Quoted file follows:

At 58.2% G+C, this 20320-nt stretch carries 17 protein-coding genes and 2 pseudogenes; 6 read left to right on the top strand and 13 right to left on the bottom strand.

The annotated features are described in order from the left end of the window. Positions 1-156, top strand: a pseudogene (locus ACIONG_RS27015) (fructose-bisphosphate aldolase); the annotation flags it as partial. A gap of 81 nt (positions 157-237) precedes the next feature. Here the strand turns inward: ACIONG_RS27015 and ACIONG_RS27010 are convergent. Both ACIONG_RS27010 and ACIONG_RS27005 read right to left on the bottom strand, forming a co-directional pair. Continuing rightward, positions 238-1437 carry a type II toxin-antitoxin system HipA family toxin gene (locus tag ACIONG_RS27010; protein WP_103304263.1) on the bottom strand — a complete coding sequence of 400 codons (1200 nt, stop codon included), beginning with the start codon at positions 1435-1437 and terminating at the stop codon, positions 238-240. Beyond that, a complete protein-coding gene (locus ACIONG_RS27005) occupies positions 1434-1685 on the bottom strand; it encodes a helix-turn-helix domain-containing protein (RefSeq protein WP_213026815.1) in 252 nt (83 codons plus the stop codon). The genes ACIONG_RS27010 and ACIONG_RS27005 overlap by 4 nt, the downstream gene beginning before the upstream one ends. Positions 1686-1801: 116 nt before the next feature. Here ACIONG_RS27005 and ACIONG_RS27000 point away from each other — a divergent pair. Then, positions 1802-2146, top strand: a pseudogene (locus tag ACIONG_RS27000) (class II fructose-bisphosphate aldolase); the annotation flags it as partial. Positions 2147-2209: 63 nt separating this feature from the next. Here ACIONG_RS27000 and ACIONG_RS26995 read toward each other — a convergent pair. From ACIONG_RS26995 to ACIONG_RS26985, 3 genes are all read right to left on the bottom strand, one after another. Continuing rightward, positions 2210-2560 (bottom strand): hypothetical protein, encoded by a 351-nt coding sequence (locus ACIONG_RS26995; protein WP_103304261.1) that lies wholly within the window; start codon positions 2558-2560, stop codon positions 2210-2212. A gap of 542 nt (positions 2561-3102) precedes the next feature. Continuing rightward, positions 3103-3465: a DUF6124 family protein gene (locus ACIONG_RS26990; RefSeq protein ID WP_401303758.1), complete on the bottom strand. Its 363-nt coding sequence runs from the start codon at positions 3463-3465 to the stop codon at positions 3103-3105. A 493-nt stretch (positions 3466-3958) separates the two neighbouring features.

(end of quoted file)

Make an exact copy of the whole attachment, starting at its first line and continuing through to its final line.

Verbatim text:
At 58.2% G+C, this 20320-nt stretch carries 17 protein-coding genes and 2 pseudogenes; 6 read left to right on the top strand and 13 right to left on the bottom strand.

The annotated features are described in order from the left end of the window. Positions 1-156, top strand: a pseudogene (locus ACIONG_RS27015) (fructose-bisphosphate aldolase); the annotation flags it as partial. A gap of 81 nt (positions 157-237) precedes the next feature. Here the strand turns inward: ACIONG_RS27015 and ACIONG_RS27010 are convergent. Both ACIONG_RS27010 and ACIONG_RS27005 read right to left on the bottom strand, forming a co-directional pair. Continuing rightward, positions 238-1437 carry a type II toxin-antitoxin system HipA family toxin gene (locus tag ACIONG_RS27010; protein WP_103304263.1) on the bottom strand — a complete coding sequence of 400 codons (1200 nt, stop codon included), beginning with the start codon at positions 1435-1437 and terminating at the stop codon, positions 238-240. Beyond that, a complete protein-coding gene (locus ACIONG_RS27005) occupies positions 1434-1685 on the bottom strand; it encodes a helix-turn-helix domain-containing protein (RefSeq protein WP_213026815.1) in 252 nt (83 codons plus the stop codon). The genes ACIONG_RS27010 and ACIONG_RS27005 overlap by 4 nt, the downstream gene beginning before the upstream one ends. Positions 1686-1801: 116 nt before the next feature. Here ACIONG_RS27005 and ACIONG_RS27000 point away from each other — a divergent pair. Then, positions 1802-2146, top strand: a pseudogene (locus tag ACIONG_RS27000) (class II fructose-bisphosphate aldolase); the annotation flags it as partial. Positions 2147-2209: 63 nt separating this feature from the next. Here ACIONG_RS27000 and ACIONG_RS26995 read toward each other — a convergent pair. From ACIONG_RS26995 to ACIONG_RS26985, 3 genes are all read right to left on the bottom strand, one after another. Continuing rightward, positions 2210-2560 (bottom strand): hypothetical protein, encoded by a 351-nt coding sequence (locus ACIONG_RS26995; protein WP_103304261.1) that lies wholly within the window; start codon positions 2558-2560, stop codon positions 2210-2212. A gap of 542 nt (positions 2561-3102) precedes the next feature. Continuing rightward, positions 3103-3465: a DUF6124 family protein gene (locus ACIONG_RS26990; RefSeq protein ID WP_401303758.1), complete on the bottom strand. Its 363-nt coding sequence runs from the start codon at positions 3463-3465 to the stop codon at positions 3103-3105. A 493-nt stretch (positions 3466-3958) separates the two neighbouring features.